I think that SM’s face is remarkably hairless and Paul Lawson commented that SM had sparse body hair. I think the most likely explanation is that SM was one of those uncommon western European men who have negligible facial hair. I note that 30% of males with EDS have hypogonadism and this can eventually render them more or less beardless. EDS can also be associated with hypothyroidism which can cause hair loss (and beard loss?). A possible double whammy.
It has previously been suggested that connective tissue disease would preclude ballet but I have recently discovered that this is not the case.
“Interpretation of generalised JHM (joint hypermobility) is not always straightforward and needs a holistic perspective. In fact, JHM is often experienced as an asset for some occupational and sport activities, such as ballet, gymnastics, and playing instruments. At the same time, generalised JHM is the physical marker of various HCTDs. Distinguishing between benign, asymptomatic JHM and an HCTD is of utmost importance for preventing potential life-threatening complications and/or early detecting and managing long-term disability.”
Lifted from Ethlers-Danios.com.
“Joint hypermobility, one of the most prevalent symptoms across multiple types of Ehlers-Danlos syndromes (EDS) and hypermobility spectrum disorders (HSD) can be advantageous in certain sports and activities. And researchers have observed a high prevalence of joint hypermobility among dancers and gymnasts. (Briggs, et al. 2009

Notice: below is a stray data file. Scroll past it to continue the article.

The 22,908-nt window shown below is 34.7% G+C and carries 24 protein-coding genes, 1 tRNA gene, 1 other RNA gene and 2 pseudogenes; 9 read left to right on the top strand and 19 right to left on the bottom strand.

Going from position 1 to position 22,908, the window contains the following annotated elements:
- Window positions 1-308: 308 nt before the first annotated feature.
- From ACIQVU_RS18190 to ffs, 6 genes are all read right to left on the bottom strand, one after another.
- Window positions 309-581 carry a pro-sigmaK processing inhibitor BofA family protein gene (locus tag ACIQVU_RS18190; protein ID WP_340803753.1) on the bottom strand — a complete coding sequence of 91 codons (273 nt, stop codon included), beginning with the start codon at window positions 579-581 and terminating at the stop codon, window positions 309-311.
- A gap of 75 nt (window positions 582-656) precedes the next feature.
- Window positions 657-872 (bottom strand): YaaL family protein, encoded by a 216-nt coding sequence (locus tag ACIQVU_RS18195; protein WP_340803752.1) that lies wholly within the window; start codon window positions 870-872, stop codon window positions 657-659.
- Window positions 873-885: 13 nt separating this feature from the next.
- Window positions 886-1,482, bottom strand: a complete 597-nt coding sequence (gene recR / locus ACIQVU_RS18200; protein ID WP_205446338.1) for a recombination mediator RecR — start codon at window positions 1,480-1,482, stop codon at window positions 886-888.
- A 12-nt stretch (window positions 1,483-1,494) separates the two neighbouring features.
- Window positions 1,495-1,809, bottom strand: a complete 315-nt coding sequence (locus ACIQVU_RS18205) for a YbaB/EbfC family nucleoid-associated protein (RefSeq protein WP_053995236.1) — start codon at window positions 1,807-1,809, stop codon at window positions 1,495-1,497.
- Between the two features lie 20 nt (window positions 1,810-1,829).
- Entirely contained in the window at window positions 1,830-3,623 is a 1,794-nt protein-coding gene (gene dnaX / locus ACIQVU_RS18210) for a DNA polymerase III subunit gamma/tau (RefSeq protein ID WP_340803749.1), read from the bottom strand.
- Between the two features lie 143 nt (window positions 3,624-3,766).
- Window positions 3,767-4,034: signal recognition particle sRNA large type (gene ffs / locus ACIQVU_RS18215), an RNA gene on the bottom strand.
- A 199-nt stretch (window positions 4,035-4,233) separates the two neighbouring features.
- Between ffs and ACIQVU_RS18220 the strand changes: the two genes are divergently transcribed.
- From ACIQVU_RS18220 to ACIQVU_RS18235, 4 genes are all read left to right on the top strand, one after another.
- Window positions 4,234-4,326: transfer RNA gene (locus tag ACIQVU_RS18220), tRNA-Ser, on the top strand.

However, hypermobility can sometimes come at a cost. From susceptibility to injuries to myriad related health challenges, those living with Ehlers-Danlos or hypermobility spectrum disorders are likely to face considerable challenges as they reach for most elite levels of ballet, gymnastics, and other athletic endeavors where flexibility is seen as a competitive advantage (Briggs, et al. 2009).
Hypermobility is often seen as advantageous for these athletes, literally giving dancers, gymnasts, acrobats, and skaters a “leg up” on their competition. However, the early advantages may quickly become challenges, as serious joint hypermobility may lead to joint instability, frequent dislocations, chronic pain—and a whole host of EDS/HSD symptoms and related conditions. Indeed, recent research demonstrates that hypermobile athletes may become injured more often—and take longer to heal, too often preventing advancement or leading to early retirement (Schmidt, et al. 2017).”